Broccoli Salad

Broccoli Salad PinThis Oil-Free Broccoli Salad is one of Amelia’s all-time favorites and now it’s one of mine too. It certainly fits Amelia’s fresh and delicious requirements, but it’s also nutritious. It has 4 grams of fiber, 4 grams of protein and 161% of your RDA of Vitamin C.

Broccoli is considered by many to be a superfood. A controversial term, I know, but if there is such a thing, broccoli would be it. According to Dr. Greger, “Broccoli can be considered a dark green leafy vegetable, and may help lower the risk of mouth throat, lung, breast, ovarian, endometrial, cervical, and prostate cancers. Raw broccoli specifically may also help bladder cancer survival. Broccoli may even protect against DNA damage, affect gene expression, and boost liver function.”

Broccoli is best consumed raw or lightly steamed to maximize the nutrient value. We like to lightly steam the broccoli because we don’t like it as much raw. Plus, steaming brings out the bright green chlorophyll colors!

This cruciferous vegetable is also loaded with sulforaphane, which is an important phytonutrient that has been shown to help prevent and fight several forms of cancer. However, the sulforaphane appears to be deactivated by cooking unless you chop the broccoli into small pieces about 40 minutes before cooking.

Broccoli Salad

That requires a little extra planning, but it’s not difficult. You can chop the broccoli during your fruit and veggie prep and store it in the fridge until you’re ready to make it, or just chop it up about 40 minutes or so before you want to start cooking and leave it on the cutting board until you’re ready.

Cruciferous vegetables like broccoli, kale, cauliflower, cabbage and brussels sprouts are potent immunity boosting and cancer fighting foods so it’s a good idea to consume a least some of them every day. We put kale in our Easy Garden Salad, and broccoli would be a nice addition to that recipe, too.

If you have a discerning eye, you may notice that we used walnuts instead of pecans for our photos. We prefer pecans in this recipe, but we haven’t been able to find any here in Ecuador. Plus, walnuts are very affordable here compared to most other nuts, so we eat them far more often. Feel free to use your favorite unsalted, raw or dry-roasted nuts in this recipe.

We love this Broccoli Salad on a hot summer day with fresh broccoli and tomatoes, but it’s good all year round. We generally eat it as a side dish with something like a Vegan Lentil Burger, but it’s great as a lunch meal with a slice of bread or a small bowl of White Bean Soup followed up with some fresh fruit.

Broccoli Salad Cooking Video

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If you make this recipe, please let us know your thoughts in the comments below. And please share with your friends to help spread the word about healthy plant based eating.

Steamed Broccoli

Steamed BroccoliSteamed broccoli is a staple in the vegan diet, and it’s super fast and easy to make. Each serving of this recipe has only 64 calories, but packs in 5 grams of fiber, 5 grams of protein and a whopping 275% of your RDV for Vitamin C. A lot of that comes from the lemon juice, which is very high in Vitamin C.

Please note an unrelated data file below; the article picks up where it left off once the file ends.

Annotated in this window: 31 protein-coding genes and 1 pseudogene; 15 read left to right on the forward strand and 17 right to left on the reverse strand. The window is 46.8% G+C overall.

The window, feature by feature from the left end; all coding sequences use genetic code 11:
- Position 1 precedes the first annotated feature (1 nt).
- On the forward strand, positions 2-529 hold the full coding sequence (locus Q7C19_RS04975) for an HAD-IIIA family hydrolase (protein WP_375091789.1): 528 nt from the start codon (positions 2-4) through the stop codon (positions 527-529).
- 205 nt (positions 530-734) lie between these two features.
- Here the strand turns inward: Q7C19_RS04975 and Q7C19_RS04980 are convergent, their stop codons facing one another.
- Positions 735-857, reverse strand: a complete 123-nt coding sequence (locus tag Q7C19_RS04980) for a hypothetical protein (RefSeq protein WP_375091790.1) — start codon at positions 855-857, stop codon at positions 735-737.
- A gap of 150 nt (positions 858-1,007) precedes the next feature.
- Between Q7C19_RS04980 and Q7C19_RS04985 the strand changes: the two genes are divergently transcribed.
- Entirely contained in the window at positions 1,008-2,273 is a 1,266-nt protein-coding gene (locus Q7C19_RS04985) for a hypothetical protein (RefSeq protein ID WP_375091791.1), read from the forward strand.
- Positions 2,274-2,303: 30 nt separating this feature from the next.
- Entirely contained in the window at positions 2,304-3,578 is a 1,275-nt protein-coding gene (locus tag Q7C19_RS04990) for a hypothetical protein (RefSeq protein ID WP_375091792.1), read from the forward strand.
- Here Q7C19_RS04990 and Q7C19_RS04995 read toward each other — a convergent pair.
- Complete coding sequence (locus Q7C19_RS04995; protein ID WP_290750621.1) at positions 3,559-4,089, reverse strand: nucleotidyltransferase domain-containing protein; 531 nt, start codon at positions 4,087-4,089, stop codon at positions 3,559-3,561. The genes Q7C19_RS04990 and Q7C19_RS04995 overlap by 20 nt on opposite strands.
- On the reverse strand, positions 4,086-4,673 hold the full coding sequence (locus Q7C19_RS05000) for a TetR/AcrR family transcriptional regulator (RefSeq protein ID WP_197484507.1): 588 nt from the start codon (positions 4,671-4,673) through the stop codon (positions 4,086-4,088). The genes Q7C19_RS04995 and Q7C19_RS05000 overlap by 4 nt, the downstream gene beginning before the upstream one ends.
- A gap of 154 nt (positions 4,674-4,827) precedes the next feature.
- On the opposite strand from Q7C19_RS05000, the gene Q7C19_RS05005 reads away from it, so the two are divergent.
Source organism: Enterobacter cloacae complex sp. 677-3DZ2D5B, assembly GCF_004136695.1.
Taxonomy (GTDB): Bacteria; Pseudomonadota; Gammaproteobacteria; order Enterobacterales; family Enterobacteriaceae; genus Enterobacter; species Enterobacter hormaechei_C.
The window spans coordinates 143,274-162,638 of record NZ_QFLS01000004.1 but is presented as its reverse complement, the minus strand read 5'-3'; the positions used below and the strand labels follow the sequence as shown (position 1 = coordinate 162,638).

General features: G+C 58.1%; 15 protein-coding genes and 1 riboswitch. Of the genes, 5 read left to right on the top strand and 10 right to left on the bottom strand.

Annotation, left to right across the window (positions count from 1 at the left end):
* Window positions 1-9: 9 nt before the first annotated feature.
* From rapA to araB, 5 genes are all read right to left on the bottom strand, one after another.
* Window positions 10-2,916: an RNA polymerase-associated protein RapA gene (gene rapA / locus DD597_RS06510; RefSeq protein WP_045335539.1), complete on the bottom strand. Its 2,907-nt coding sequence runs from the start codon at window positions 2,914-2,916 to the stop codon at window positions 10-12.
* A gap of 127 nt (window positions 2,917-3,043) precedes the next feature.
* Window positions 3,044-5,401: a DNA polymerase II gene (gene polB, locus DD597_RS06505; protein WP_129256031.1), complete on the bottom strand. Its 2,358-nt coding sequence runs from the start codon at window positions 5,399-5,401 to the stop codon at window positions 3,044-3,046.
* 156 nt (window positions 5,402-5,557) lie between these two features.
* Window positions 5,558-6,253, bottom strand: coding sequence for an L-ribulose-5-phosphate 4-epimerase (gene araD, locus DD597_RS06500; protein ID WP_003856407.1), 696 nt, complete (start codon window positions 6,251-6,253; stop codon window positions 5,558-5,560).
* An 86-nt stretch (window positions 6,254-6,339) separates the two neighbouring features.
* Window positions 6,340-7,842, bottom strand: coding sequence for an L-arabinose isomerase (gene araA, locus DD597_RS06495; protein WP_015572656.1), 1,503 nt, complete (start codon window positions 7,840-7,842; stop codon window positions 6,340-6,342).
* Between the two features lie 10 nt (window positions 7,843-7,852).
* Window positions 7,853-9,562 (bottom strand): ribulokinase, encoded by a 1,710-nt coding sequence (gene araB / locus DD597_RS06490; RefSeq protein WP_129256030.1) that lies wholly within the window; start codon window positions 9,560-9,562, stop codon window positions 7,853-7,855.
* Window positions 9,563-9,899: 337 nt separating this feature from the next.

Broccoli is a cruciferous vegetable along with kale, cauliflower, Brussels sprouts, bok choy, cabbage, collard greens, rutabaga and turnips. These veggies are packed with nutrition but low on calories. If you’re trying to lose weight, stock up on these veggies and eat them as much as you can.

If you make this recipe, please let us know your thoughts in the comments below. And please share with your friends to help spread the word about healthy plant based eating.

Tofu Egg Salad Sandwich

Tofu Egg Salad Sandwich PinIMHO, this Tofu Egg Salad Sandwich tastes far better than the real thing. I’ve never been an egg salad fan so I was very skeptical of this recipe, but Amelia out-did herself on this one. It looks, feels and tastes just like egg salad, but with less of the overpowering mayo flavor.

Turmeric is what gives the mashed tofu it’s yellow, egg-like color, but turmeric is also very medically beneficial on its own right. Thousands of studies have shown that turmeric can help with common ailments, such as high cholesterol, depression, inflammation, pain, arthritis, and more. HealthAmbition.com has a good article on the benefits of Turmeric.

We had a loaf of sourdough bread on hand, but you can use your favorite bread, preferably whole grain.

If you make this recipe, please let us know your thoughts in the comments below. And please share with your friends to help spread the word about healthy plant based eating.

Veggie Sausage

Veggie SausageSome of the meatless “meats” they make these days are hard to distinguish from the real thing and Lightlife Veggie Sausage is one of them. This “sausage” can be used in any recipe that calls for real sausage. You can even grill it up on the stove and serve it with your pancakes or biscuits and gravy.

If you make this recipe, please let us know your thoughts in the comments below. And please share with your friends to help spread the word about healthy plant based eating.